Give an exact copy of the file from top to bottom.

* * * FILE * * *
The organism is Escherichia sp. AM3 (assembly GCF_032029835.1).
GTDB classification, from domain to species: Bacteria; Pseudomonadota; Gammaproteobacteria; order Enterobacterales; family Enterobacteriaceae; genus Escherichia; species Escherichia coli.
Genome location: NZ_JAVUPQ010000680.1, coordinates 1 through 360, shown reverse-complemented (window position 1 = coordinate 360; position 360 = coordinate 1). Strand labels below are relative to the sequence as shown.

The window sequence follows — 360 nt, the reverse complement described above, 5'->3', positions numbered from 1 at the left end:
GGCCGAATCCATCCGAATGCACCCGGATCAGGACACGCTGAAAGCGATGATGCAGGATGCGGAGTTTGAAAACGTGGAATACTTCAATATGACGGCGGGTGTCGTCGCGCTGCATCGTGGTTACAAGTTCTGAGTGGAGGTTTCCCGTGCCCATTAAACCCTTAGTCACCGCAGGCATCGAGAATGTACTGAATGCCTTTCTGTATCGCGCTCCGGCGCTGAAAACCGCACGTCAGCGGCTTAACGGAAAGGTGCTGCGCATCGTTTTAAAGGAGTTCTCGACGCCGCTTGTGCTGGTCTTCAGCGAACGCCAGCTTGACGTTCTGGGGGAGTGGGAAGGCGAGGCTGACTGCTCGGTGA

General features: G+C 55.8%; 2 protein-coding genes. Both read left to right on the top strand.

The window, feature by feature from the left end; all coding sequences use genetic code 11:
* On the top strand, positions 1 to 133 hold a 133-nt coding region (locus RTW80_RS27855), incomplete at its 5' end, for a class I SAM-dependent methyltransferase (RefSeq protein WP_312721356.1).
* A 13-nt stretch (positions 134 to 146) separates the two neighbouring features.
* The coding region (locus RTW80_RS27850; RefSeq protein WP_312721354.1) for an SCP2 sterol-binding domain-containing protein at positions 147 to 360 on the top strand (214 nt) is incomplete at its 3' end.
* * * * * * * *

The organism is Escherichia sp. AM3 (assembly GCF_032029835.1).
GTDB classification, from domain to species: Bacteria; Pseudomonadota; Gammaproteobacteria; order Enterobacterales; family Enterobacteriaceae; genus Escherichia; species Escherichia coli.
Genome location: NZ_JAVUPQ010000680.1, coordinates 1 through 360, shown reverse-complemented (window position 1 = coordinate 360; position 360 = coordinate 1). Strand labels below are relative to the sequence as shown.

The window sequence follows — 360 nt, the reverse complement described above, 5'->3', positions numbered from 1 at the left end:
GGCCGAATCCATCCGAATGCACCCGGATCAGGACACGCTGAAAGCGATGATGCAGGATGCGGAGTTTGAAAACGTGGAATACTTCAATATGACGGCGGGTGTCGTCGCGCTGCATCGTGGTTACAAGTTCTGAGTGGAGGTTTCCCGTGCCCATTAAACCCTTAGTCACCGCAGGCATCGAGAATGTACTGAATGCCTTTCTGTATCGCGCTCCGGCGCTGAAAACCGCACGTCAGCGGCTTAACGGAAAGGTGCTGCGCATCGTTTTAAAGGAGTTCTCGACGCCGCTTGTGCTGGTCTTCAGCGAACGCCAGCTTGACGTTCTGGGGGAGTGGGAAGGCGAGGCTGACTGCTCGGTGA

General features: G+C 55.8%; 2 protein-coding genes. Both read left to right on the top strand.

The window, feature by feature from the left end; all coding sequences use genetic code 11:
* On the top strand, positions 1 to 133 hold a 133-nt coding region (locus RTW80_RS27855), incomplete at its 5' end, for a class I SAM-dependent methyltransferase (RefSeq protein WP_312721356.1).
* A 13-nt stretch (positions 134 to 146) separates the two neighbouring features.
* The coding region (locus RTW80_RS27850; RefSeq protein WP_312721354.1) for an SCP2 sterol-binding domain-containing protein at positions 147 to 360 on the top strand (214 nt) is incomplete at its 3' end.